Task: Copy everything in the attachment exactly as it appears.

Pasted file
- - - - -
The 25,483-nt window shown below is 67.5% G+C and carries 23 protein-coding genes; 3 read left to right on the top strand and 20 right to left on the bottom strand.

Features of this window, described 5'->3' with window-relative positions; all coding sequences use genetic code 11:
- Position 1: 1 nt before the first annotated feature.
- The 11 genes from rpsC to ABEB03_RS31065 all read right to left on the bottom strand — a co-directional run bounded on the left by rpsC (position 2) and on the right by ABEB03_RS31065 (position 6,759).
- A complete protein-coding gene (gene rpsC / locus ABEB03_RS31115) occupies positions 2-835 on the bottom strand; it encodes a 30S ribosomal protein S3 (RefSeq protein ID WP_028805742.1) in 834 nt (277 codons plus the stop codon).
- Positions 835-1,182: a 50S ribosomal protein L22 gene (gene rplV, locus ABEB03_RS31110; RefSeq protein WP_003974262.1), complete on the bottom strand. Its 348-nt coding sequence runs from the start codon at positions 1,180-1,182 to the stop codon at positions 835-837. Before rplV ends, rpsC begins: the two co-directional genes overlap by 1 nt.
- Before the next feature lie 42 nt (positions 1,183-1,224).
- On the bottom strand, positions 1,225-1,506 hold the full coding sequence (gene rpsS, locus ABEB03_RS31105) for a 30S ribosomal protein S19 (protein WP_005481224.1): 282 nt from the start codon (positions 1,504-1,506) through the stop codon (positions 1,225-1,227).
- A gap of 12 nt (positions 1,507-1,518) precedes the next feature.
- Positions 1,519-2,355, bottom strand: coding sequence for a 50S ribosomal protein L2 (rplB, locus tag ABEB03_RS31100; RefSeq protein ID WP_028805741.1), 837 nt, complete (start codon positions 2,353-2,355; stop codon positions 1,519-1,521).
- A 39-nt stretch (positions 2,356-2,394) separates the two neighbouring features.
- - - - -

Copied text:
The 25,483-nt window shown below is 67.5% G+C and carries 23 protein-coding genes; 3 read left to right on the top strand and 20 right to left on the bottom strand.

Features of this window, described 5'->3' with window-relative positions; all coding sequences use genetic code 11:
- Position 1: 1 nt before the first annotated feature.
- The 11 genes from rpsC to ABEB03_RS31065 all read right to left on the bottom strand — a co-directional run bounded on the left by rpsC (position 2) and on the right by ABEB03_RS31065 (position 6,759).
- A complete protein-coding gene (gene rpsC / locus ABEB03_RS31115) occupies positions 2-835 on the bottom strand; it encodes a 30S ribosomal protein S3 (RefSeq protein ID WP_028805742.1) in 834 nt (277 codons plus the stop codon).
- Positions 835-1,182: a 50S ribosomal protein L22 gene (gene rplV, locus ABEB03_RS31110; RefSeq protein WP_003974262.1), complete on the bottom strand. Its 348-nt coding sequence runs from the start codon at positions 1,180-1,182 to the stop codon at positions 835-837. Before rplV ends, rpsC begins: the two co-directional genes overlap by 1 nt.
- Before the next feature lie 42 nt (positions 1,183-1,224).
- On the bottom strand, positions 1,225-1,506 hold the full coding sequence (gene rpsS, locus ABEB03_RS31105) for a 30S ribosomal protein S19 (protein WP_005481224.1): 282 nt from the start codon (positions 1,504-1,506) through the stop codon (positions 1,225-1,227).
- A gap of 12 nt (positions 1,507-1,518) precedes the next feature.
- Positions 1,519-2,355, bottom strand: coding sequence for a 50S ribosomal protein L2 (rplB, locus tag ABEB03_RS31100; RefSeq protein ID WP_028805741.1), 837 nt, complete (start codon positions 2,353-2,355; stop codon positions 1,519-1,521).
- A 39-nt stretch (positions 2,356-2,394) separates the two neighbouring features.